One does not have to be a conservative as I am, or super-rich, which I am not, or a member of the A-list social set in the Hamptons (not on that one either) to understand what these two quite separate yet quite disturbingly similar incidents illustrate.
Government — any government — can be a very, very powerful institution. It can be abused, since it is run by human beings for whom the word “fallible” was invented, very, very easily. When there is bureaucracy involved — and police power not far down the chain of command from that — life can become disturbingly difficult. In the cases of Dan, fiancee, Moo, and Vered, the word was frightening.
Let’s think here. What if Dan had been ill? What if Vered had a heart condition? In Vered’s case, what if she had someone in the gallery that night who was thinking of buying some art but changed their mind when they saw the police?
Does it really make sense to give human beings with police power the kind of point and click ability that comes pretty close to an invasion of privacy? What else is out there in gizmo land that could peer into your car, your house, or your business and — heedless of a mistake — just upend your life? Not to mention your Moo’s? Wouldn’t a simple old-fashion sit down between the East Hampton police and the local business community to tell them that after decades of not enforcing some obscure law gallery owners had not been dealing with for decades — decades! — they should now do A,B or C or they will have a problem?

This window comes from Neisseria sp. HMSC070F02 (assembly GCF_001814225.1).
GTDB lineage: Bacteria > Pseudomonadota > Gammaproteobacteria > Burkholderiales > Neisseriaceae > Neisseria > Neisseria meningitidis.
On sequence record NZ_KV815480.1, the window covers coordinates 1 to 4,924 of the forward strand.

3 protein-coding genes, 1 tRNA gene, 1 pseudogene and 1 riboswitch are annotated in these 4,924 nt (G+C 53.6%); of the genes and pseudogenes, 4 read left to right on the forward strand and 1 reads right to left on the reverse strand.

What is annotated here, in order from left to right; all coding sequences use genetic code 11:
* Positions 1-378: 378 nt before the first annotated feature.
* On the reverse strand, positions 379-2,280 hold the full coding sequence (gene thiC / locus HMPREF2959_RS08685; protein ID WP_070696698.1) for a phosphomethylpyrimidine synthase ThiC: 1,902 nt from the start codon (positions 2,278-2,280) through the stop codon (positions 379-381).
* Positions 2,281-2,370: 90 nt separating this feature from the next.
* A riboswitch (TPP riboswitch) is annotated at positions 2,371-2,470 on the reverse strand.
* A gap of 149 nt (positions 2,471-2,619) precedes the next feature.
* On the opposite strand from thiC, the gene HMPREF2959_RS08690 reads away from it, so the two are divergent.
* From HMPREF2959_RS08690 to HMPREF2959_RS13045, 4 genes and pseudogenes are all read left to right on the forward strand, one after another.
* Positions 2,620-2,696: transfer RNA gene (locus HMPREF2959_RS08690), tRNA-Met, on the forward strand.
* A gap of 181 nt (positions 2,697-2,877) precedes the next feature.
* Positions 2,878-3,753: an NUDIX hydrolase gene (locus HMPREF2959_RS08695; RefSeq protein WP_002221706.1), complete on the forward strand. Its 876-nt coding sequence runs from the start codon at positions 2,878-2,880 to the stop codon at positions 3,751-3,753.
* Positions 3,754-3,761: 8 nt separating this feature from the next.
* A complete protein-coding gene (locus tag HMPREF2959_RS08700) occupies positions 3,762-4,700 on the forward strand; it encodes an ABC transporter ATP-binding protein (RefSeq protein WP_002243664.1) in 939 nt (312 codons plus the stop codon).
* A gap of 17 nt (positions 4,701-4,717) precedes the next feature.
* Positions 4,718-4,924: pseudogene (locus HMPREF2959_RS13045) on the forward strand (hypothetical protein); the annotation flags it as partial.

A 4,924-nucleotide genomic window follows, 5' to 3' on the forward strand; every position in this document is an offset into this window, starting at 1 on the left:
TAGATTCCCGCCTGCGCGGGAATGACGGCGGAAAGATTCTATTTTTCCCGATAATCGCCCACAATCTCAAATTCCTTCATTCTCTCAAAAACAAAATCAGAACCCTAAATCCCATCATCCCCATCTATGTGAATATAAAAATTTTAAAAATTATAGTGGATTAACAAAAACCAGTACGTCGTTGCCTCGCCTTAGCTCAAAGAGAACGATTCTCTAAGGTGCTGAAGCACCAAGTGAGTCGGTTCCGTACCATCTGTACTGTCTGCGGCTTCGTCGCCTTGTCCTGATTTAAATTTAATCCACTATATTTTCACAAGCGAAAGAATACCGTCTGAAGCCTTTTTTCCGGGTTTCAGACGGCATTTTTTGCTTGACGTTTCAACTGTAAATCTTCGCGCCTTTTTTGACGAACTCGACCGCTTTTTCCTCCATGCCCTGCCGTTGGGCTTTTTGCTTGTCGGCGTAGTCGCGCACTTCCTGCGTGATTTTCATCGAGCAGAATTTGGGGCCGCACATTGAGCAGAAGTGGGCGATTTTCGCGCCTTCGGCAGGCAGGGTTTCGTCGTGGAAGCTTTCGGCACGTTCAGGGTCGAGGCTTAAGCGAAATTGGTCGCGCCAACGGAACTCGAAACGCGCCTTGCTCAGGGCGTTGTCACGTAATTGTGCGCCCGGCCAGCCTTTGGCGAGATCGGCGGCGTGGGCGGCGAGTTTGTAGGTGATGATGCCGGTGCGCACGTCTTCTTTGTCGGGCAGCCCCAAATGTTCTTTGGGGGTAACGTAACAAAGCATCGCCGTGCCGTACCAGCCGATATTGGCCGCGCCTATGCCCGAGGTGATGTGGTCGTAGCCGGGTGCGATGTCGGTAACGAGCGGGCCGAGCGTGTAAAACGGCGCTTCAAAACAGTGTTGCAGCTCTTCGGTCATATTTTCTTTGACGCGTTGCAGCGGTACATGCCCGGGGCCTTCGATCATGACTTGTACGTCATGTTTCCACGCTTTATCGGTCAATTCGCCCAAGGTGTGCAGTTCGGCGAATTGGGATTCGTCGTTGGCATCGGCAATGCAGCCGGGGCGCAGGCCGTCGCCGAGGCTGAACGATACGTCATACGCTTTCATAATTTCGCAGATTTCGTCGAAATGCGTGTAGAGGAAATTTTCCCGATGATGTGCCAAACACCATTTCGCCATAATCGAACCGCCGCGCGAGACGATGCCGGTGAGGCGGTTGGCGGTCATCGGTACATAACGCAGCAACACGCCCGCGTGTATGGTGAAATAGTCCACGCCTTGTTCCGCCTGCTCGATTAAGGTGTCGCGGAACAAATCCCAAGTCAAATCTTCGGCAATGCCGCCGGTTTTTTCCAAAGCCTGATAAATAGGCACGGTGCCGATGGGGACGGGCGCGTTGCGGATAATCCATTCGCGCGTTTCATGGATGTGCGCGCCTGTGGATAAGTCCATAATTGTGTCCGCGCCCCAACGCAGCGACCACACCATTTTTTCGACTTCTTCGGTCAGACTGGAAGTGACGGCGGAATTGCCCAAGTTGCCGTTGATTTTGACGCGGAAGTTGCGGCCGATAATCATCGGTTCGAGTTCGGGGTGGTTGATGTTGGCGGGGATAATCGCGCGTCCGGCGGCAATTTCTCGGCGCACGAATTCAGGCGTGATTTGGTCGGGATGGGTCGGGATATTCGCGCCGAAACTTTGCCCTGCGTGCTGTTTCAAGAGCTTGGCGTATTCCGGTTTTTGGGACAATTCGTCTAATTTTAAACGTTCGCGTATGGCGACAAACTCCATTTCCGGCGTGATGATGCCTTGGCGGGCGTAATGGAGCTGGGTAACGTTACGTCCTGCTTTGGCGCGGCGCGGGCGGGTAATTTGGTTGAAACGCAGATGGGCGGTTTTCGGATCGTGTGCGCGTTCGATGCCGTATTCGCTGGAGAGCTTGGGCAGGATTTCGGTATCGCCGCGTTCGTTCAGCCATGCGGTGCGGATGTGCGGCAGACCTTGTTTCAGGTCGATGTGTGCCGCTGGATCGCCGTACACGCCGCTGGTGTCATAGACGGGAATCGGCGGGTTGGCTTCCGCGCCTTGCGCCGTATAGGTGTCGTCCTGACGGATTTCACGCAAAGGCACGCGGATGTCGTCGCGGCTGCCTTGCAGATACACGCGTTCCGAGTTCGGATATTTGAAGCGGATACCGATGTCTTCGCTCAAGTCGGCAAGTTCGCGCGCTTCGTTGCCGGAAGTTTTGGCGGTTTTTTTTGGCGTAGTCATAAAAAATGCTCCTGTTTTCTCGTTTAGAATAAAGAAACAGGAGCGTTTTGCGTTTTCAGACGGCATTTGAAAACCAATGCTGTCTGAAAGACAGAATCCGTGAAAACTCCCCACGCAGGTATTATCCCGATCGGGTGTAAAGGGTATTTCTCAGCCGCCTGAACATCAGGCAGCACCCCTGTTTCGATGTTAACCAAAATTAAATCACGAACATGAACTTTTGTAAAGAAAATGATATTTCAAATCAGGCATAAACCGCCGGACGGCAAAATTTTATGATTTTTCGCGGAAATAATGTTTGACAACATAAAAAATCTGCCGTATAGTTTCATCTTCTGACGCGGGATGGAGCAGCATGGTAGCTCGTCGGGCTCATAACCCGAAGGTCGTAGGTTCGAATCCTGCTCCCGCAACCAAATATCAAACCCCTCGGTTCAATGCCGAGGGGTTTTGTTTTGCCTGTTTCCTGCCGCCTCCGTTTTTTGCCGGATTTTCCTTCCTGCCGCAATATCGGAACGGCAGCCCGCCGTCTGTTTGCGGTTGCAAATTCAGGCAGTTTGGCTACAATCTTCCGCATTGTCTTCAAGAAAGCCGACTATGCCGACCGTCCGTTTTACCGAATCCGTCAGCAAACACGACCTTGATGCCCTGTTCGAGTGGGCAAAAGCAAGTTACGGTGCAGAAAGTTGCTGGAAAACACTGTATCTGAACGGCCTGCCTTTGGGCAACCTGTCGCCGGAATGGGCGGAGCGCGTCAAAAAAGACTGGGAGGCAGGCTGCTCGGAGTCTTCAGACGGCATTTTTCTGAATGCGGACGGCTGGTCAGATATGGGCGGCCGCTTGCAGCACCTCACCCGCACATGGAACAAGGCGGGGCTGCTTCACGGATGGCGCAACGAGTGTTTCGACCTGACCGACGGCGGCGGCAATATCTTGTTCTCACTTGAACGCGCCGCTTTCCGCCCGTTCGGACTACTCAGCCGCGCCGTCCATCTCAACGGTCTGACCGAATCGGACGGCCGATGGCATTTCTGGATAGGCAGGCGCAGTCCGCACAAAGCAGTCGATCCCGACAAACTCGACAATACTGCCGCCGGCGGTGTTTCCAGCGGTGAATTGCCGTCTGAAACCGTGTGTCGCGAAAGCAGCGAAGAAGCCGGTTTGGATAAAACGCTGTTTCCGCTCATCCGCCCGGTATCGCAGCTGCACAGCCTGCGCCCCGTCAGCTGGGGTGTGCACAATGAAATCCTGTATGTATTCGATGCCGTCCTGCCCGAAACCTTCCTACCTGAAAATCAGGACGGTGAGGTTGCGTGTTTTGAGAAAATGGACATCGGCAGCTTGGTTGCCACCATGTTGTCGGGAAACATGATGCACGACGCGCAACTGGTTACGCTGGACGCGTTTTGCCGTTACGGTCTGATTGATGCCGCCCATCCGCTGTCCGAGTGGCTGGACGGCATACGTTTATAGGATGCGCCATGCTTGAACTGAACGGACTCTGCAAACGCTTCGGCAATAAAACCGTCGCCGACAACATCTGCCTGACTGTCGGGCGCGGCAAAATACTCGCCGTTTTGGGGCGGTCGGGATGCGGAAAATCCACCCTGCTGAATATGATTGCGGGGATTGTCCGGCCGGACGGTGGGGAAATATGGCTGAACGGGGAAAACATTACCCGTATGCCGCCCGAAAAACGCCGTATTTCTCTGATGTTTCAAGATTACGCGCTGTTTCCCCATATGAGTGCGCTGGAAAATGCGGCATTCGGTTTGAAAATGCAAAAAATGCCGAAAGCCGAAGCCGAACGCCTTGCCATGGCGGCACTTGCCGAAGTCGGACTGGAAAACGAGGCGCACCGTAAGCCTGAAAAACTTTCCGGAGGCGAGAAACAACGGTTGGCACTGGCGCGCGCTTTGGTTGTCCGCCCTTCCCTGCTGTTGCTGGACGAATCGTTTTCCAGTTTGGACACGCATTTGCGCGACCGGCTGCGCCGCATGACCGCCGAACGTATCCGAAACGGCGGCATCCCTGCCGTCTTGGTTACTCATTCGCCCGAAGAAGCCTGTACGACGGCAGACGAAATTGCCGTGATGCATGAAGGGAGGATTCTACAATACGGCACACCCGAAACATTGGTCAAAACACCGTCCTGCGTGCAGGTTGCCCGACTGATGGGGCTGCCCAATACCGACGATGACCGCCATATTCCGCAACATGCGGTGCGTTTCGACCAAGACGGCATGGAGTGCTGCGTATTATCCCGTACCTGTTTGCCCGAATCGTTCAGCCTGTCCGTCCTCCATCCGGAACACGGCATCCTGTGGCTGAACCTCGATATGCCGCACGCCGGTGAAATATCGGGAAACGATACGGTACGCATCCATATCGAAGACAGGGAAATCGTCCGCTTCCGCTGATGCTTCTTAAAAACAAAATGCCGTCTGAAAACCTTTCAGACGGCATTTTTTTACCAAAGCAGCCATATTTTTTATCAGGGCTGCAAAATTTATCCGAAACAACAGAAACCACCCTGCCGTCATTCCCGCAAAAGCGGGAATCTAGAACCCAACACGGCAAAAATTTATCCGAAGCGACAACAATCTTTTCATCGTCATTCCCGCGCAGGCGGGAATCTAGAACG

THE REAL PROBLEM here isn’t really even Dan or Vered. The problem, as it always is, is you. Yes, you. Because if this kind of involuntary trip to the land of Orwell can happen to a successful local institution like Dan or to someone as upscale as Vered, most assuredly it could happen to you. And when it does, when you don’t have your own newspaper to write the story or a photographer with access to the front page of one of New York’s biggest newspapers, well, as the saying goes in astronaut land: Houston, we have a problem. You, my fellow American have just lost your freedom.
Vered’s lawyer, Mark Heller, has said he is not only going to demand that Suffolk County drop the charges against Vered, he is going to demand an apology — in writing. In my book, she should get that apology. Somewhere somebody should say something to Dan, too. Not to mention reimburse him for impoundment and other fees. And if I were Vered? I’d invite the same crowd back for a glass of wine and a look at two new well-framed items that should be on permanent display at Vered’s. First, of course, would be the apology, maybe with the front page of the Post included. And hanging next to the apology? Maybe in a nice gold frame?
Something called the Constitution of the United States.
Jeffrey Lord is the creator, co-founder and CEO of QubeTV„ an online conservative video site. A Reagan White House political director and author, he writes from Pennsylvania where a copy of Dan’s Papers arrives weekly.